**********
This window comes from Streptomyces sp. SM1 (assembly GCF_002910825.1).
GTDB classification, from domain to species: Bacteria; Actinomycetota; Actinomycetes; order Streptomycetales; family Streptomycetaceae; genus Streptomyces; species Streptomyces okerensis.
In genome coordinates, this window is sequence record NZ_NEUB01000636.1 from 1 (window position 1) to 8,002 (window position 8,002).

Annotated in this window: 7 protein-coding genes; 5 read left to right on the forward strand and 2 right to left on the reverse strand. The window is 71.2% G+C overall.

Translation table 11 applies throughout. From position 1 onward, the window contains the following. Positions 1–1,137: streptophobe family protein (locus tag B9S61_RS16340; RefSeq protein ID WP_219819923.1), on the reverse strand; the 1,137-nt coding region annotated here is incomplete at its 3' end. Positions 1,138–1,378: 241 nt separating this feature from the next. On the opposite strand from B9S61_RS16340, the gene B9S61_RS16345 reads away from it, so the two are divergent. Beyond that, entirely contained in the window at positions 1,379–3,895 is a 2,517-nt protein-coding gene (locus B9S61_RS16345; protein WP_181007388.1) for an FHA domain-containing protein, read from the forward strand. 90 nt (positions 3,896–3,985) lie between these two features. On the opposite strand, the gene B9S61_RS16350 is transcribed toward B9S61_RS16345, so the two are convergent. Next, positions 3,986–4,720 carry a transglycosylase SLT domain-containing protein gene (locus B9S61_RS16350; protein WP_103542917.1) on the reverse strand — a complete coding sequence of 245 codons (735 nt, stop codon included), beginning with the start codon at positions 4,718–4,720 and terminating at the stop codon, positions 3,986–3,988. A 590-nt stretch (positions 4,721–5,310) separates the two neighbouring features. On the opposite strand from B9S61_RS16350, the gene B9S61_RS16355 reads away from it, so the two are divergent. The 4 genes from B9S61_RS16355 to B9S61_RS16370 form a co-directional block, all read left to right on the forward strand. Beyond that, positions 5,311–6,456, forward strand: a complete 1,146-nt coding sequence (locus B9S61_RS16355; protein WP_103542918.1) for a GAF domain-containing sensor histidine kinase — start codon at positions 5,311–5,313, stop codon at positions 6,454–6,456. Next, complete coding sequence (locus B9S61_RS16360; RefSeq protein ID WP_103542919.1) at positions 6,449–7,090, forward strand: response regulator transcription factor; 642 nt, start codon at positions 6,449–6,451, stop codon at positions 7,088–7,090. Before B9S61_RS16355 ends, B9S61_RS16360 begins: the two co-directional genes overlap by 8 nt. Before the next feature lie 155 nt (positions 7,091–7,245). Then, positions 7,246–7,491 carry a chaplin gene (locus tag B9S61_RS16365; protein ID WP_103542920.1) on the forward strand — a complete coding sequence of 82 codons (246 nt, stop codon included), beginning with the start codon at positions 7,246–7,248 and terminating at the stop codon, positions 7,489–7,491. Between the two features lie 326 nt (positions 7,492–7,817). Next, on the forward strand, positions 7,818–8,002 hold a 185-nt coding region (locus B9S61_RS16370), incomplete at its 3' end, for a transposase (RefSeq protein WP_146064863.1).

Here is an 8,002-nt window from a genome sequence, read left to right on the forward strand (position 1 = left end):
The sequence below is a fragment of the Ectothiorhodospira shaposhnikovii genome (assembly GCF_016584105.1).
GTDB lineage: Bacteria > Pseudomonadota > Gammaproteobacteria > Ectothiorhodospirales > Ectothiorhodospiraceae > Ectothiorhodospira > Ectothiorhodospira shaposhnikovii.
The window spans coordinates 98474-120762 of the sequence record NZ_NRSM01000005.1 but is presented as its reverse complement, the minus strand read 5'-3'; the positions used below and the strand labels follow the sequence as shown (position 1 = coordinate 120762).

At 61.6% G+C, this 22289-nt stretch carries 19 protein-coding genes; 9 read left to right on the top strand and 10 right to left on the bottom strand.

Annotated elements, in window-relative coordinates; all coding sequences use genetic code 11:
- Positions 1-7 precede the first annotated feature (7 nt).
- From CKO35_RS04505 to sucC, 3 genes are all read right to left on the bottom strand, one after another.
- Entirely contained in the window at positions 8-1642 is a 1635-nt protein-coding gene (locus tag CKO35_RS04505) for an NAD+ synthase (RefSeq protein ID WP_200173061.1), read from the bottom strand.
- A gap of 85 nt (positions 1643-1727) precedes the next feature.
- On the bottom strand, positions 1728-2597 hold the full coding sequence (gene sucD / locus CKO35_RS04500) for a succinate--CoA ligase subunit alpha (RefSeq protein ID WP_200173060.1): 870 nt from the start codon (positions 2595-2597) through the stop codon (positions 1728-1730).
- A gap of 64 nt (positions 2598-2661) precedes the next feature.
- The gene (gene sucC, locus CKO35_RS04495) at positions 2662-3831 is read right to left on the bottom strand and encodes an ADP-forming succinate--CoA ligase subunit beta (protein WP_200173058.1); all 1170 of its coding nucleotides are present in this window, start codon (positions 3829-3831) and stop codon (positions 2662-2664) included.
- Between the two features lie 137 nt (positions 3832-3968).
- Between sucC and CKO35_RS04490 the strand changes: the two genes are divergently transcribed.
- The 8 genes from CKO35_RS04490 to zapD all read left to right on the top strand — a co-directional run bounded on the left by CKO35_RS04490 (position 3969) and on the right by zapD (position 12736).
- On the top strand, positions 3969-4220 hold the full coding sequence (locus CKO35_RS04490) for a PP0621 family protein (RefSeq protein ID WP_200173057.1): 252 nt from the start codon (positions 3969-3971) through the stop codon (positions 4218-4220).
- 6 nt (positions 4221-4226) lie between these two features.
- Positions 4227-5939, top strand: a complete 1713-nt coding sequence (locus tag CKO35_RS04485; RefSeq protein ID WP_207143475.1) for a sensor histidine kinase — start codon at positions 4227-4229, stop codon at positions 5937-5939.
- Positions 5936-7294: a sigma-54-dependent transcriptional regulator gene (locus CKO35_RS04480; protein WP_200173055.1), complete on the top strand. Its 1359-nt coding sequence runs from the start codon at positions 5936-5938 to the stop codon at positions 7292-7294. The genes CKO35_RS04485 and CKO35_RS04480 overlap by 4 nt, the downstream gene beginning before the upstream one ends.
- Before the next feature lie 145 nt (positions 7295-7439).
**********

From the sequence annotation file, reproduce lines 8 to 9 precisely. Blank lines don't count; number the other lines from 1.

GTDB lineage: Bacteria > Pseudomonadota > Gammaproteobacteria > Ectothiorhodospirales > Ectothiorhodospiraceae > Ectothiorhodospira > Ectothiorhodospira shaposhnikovii.
The window spans coordinates 98474-120762 of the sequence record NZ_NRSM01000005.1 but is presented as its reverse complement, the minus strand read 5'-3'; the positions used below and the strand labels follow the sequence as shown (position 1 = coordinate 120762).